Behind the Master Plan

In 1960, a rivalry between California’s two top university systems — the University of California and the precursors to the California State University system — gave birth to the state’s Master Plan for Higher Education, a document laying the foundation and infrastructure for the state’s college-bound students. Earlier this summer, the two sides agreed to change one of the plans central tenets, the UC system’s exclusive control of doctorate degrees. As part of the summer deal, the elite university system said it would allow for CSU campuses to award the education doctorate.

But that agreement places the rest of the Master Plan in a conundrum: If the university admits that the doctorate provisions of the document have become outdated, then perhaps the entire document isn’t as holy as UC leaders continue to maintain, and perhaps other portions need to be revisited as well.

“Insofar as the doctorate again becomes an issue of contention, it could spark [talks about the rest of the plan],” said Ethan Rarick, whose recent biography of former Gov. Pat Brown suggests that the universities’ competition over the degree — the “Golden Fleece” of higher education — largely ignited the dialogue that led to the Master Plan.

According to Jennifer Lilla, who served as president of the UC Student Association last year, the document has already stopped being a doctrine that is set in stone.

“The Master Plan, just as any document, is a malleable document,” she said. “People use it the way they want to use it, to suit their political situation. And it’s really frustrating, because people laud it as the paragon of higher education.”

Yet UC Director of Educational Relations Todd Greenspan argues that any changes that needed to be made already have been, through iterative reviews spearheaded by the state Legislature — even though these appear to be the very kind of political meddling that the Master Plan’s authors hoped to avoid.

“I’m kind of surprised when I see statements in the newspapers that this is a 45-year-old document and that it hasn’t been reviewed,” he said. “That’s just not true. It’s a living document and it has evolved. … Basically, its core parts have been reaffirmed by the Legislature.”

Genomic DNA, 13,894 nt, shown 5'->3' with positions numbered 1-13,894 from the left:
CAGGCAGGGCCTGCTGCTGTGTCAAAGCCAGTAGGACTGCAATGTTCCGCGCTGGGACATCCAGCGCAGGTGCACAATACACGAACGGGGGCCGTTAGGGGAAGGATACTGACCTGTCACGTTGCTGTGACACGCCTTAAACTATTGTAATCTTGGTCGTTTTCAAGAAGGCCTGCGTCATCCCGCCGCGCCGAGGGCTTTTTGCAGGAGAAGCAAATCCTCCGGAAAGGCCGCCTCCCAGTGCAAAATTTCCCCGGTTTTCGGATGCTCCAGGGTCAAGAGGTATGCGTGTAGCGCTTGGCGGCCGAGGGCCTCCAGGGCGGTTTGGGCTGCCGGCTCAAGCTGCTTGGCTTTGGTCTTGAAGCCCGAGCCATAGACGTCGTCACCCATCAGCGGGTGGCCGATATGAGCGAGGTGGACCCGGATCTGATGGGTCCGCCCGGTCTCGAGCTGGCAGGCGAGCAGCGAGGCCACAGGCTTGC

But the view that the document may not be that sacred has found supporters in the highest of echelons of state government. In his compact with the CSU and UC systems, Gov. Arnold Schwarzenegger has promised university funding estimates that are largely divorced from the levels projected in the higher education blueprint, with even the Legislative Analyst’s Office calling the governor’s formula arbitrary. The compact also requires UC campuses to play a bigger part in training the state’s math and science teachers, a role the crafters of the Master Plan saw as the exclusive responsibility of the CSU system.

In his 2005 budget, Schwarzenegger also proposed diverting thousands of UC-qualified students into community colleges — a plan later abandoned after drawing substantial criticism — marking the first time in more than four decades that students eligible under the guidelines of the Master Plan would not have had a place on a UC campus.

On the other hand, state lawmakers as high up as Assembly Speaker Fabian Nunez, Lt. Gov. Cruz Bustamante and state Superintendent of Education Jack O’Connell have all suggested that, perhaps, the UC campuses should be enrolling more students than the caps set in the Master Plan.

During debates over the tightening of eligibility last fall, all three opposed a proposal — later adopted by the regents — to reduce the number of students eligible to apply to the university to the Master Plan levels.

Schwarzenegger’s latest appointee to the UC Board of Regents, businessman Frederick Ruiz, also suggested that the caps were not as hallowed as the rest of the board believed, voting against the changes.

“Today, we kind of see the Master Plan breaking down,” Rarick said, explaining that the state has stopped providing the kind of funds that would make the vision of the original document a reality. “I think actually the state is already unintentionally revisiting a lot of the issues of the Master Plan, because if we don’t begin to invest more heavily in higher education, we won’t have space for every student. … Whether we intend to or not, we’re already revisiting the Master Plan.”

Rarick likes to point to a historical comparison: During Brown’s tenure as governor, the state built three new UC campuses; in the subsequent thirty years, the state opened none.

Whether the new debate over the Golden Fleece forces California to rethink its long-term higher education vision, he argues that those numbers alone show that the Master Plan has largely lost its ability to keep higher education a state priority.

Greenspan and other UC heads, including UC President Robert C. Dynes, on the other hand, disagree.